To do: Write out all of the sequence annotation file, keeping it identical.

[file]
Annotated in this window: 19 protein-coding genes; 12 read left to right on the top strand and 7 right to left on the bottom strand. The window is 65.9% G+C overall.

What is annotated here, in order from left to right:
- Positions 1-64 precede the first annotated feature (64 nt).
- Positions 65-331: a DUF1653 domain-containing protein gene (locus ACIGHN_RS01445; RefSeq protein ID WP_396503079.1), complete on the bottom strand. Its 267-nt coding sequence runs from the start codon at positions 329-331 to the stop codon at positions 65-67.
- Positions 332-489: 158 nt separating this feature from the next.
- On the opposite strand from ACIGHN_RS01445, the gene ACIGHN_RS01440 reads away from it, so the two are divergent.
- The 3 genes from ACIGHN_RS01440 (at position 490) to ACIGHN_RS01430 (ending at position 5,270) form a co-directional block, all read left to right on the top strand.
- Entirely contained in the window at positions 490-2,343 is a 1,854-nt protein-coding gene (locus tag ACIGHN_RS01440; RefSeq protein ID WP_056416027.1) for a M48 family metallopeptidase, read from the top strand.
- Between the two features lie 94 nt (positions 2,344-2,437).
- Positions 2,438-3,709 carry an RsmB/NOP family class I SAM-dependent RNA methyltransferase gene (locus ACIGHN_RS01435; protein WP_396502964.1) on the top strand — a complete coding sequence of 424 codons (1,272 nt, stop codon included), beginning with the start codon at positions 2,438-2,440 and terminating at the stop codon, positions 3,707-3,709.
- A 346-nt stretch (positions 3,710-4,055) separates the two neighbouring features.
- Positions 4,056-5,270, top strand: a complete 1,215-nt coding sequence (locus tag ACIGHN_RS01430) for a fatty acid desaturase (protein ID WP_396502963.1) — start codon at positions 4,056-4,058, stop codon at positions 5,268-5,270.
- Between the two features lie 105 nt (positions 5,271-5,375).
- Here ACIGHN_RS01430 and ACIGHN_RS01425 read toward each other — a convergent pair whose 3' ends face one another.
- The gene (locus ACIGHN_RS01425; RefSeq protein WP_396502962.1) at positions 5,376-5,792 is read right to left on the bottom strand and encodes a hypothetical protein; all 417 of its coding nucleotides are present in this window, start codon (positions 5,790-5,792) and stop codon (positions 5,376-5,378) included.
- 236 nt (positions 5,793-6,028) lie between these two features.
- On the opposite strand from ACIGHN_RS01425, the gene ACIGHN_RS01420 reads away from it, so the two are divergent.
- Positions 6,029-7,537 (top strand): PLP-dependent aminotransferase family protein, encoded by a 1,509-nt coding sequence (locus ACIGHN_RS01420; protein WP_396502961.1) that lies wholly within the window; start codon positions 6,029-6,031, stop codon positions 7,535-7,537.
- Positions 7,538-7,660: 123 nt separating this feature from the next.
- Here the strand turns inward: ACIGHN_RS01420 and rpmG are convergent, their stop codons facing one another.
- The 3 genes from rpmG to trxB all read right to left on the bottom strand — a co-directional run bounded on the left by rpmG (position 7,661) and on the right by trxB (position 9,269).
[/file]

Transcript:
Annotated in this window: 19 protein-coding genes; 12 read left to right on the top strand and 7 right to left on the bottom strand. The window is 65.9% G+C overall.

What is annotated here, in order from left to right:
- Positions 1-64 precede the first annotated feature (64 nt).
- Positions 65-331: a DUF1653 domain-containing protein gene (locus ACIGHN_RS01445; RefSeq protein ID WP_396503079.1), complete on the bottom strand. Its 267-nt coding sequence runs from the start codon at positions 329-331 to the stop codon at positions 65-67.
- Positions 332-489: 158 nt separating this feature from the next.
- On the opposite strand from ACIGHN_RS01445, the gene ACIGHN_RS01440 reads away from it, so the two are divergent.
- The 3 genes from ACIGHN_RS01440 (at position 490) to ACIGHN_RS01430 (ending at position 5,270) form a co-directional block, all read left to right on the top strand.
- Entirely contained in the window at positions 490-2,343 is a 1,854-nt protein-coding gene (locus tag ACIGHN_RS01440; RefSeq protein ID WP_056416027.1) for a M48 family metallopeptidase, read from the top strand.
- Between the two features lie 94 nt (positions 2,344-2,437).
- Positions 2,438-3,709 carry an RsmB/NOP family class I SAM-dependent RNA methyltransferase gene (locus ACIGHN_RS01435; protein WP_396502964.1) on the top strand — a complete coding sequence of 424 codons (1,272 nt, stop codon included), beginning with the start codon at positions 2,438-2,440 and terminating at the stop codon, positions 3,707-3,709.
- A 346-nt stretch (positions 3,710-4,055) separates the two neighbouring features.
- Positions 4,056-5,270, top strand: a complete 1,215-nt coding sequence (locus tag ACIGHN_RS01430) for a fatty acid desaturase (protein ID WP_396502963.1) — start codon at positions 4,056-4,058, stop codon at positions 5,268-5,270.
- Between the two features lie 105 nt (positions 5,271-5,375).
- Here ACIGHN_RS01430 and ACIGHN_RS01425 read toward each other — a convergent pair whose 3' ends face one another.
- The gene (locus ACIGHN_RS01425; RefSeq protein WP_396502962.1) at positions 5,376-5,792 is read right to left on the bottom strand and encodes a hypothetical protein; all 417 of its coding nucleotides are present in this window, start codon (positions 5,790-5,792) and stop codon (positions 5,376-5,378) included.
- 236 nt (positions 5,793-6,028) lie between these two features.
- On the opposite strand from ACIGHN_RS01425, the gene ACIGHN_RS01420 reads away from it, so the two are divergent.
- Positions 6,029-7,537 (top strand): PLP-dependent aminotransferase family protein, encoded by a 1,509-nt coding sequence (locus ACIGHN_RS01420; protein WP_396502961.1) that lies wholly within the window; start codon positions 6,029-6,031, stop codon positions 7,535-7,537.
- Positions 7,538-7,660: 123 nt separating this feature from the next.
- Here the strand turns inward: ACIGHN_RS01420 and rpmG are convergent, their stop codons facing one another.
- The 3 genes from rpmG to trxB all read right to left on the bottom strand — a co-directional run bounded on the left by rpmG (position 7,661) and on the right by trxB (position 9,269).